Inability to Control Emotions (Lability)Sometimes after a brain injury a person can no longer control how they express their emotions. This is known as Emotional Lability. They may move quickly from one strong emotion to another, often in ways that may seem inappropriate; for example, they may laugh in a situation that is sad.
Impulsivity and Inappropriate BehaviourSome people may become disinhibited after their brain injury. This means they may have less control over their behaviour, they may be more impulsive or say and do things without considering the consequences; for example, they may blurt out a hurtful remark that they did not intend.
InflexibilityAfter a brain injury, some people may lose their ability to be flexible in different situations. This problem may make them seem difficult or unreasonable.
Difficulties with EmpathySome people, due to their brain injury, find it more difficult to identify with other people’s feelings. This lack of empathy may make them seem self-centred. This can be difficult for family members and friends
Sexual DifficultiesSexual difficulties are common after a brain injury. This can be due to many reasons including pain or changes in movement, touch, or communication. The person affected may have trouble enjoying, or having, sexual activity. Some medications can also lower sex-drive. In addition, many people experience depression, anxiety, or changes in how they feel about themselves and/or their body after their brain injury.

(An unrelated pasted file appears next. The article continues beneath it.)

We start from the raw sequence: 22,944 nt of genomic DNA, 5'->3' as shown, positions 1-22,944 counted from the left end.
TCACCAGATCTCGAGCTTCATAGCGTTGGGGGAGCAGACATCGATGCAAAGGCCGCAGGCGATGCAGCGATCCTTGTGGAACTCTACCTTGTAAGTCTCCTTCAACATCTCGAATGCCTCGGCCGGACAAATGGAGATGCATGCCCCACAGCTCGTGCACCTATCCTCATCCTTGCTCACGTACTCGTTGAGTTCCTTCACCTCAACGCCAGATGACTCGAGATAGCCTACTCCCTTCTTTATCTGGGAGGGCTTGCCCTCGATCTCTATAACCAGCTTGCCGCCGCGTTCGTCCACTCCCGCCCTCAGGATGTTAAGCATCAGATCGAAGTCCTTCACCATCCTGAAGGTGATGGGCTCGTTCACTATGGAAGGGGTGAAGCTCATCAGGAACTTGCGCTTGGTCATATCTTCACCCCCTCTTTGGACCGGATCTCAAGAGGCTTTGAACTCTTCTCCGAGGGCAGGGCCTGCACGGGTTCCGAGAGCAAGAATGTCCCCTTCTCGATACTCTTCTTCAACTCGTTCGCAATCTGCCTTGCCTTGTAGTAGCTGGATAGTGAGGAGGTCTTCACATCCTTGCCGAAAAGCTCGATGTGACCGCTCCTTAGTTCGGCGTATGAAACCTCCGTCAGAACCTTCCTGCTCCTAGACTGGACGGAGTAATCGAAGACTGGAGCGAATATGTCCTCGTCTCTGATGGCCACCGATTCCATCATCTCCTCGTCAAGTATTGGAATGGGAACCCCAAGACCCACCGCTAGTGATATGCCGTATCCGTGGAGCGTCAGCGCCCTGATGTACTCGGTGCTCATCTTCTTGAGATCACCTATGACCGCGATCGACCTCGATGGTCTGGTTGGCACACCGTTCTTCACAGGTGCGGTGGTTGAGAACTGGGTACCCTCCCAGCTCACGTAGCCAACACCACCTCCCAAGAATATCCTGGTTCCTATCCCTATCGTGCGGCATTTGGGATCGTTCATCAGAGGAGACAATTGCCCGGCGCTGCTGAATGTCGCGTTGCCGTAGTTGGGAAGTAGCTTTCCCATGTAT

How exactly each person is affected, will depend on factors such as which parts of their brain were injured and how severely. Naturally, the person’s intimate relationship with their partner will also be influenced by what it was like before the injury.

Effects of Brain Injury to the various lobes of the brain

Some Effects of an Injury to the Frontal Lobes

The frontal lobes are particularly vulnerable to injury because they are large and are at the front of the brain. An injury to the frontal lobes can lead to some changes including:

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  • Changes in personality.
  • Difficulties with attention and taking in information.
  • Emotional responses may be reduced.
  • Difficulties with motivation (Apathy) or getting things started (Initiation).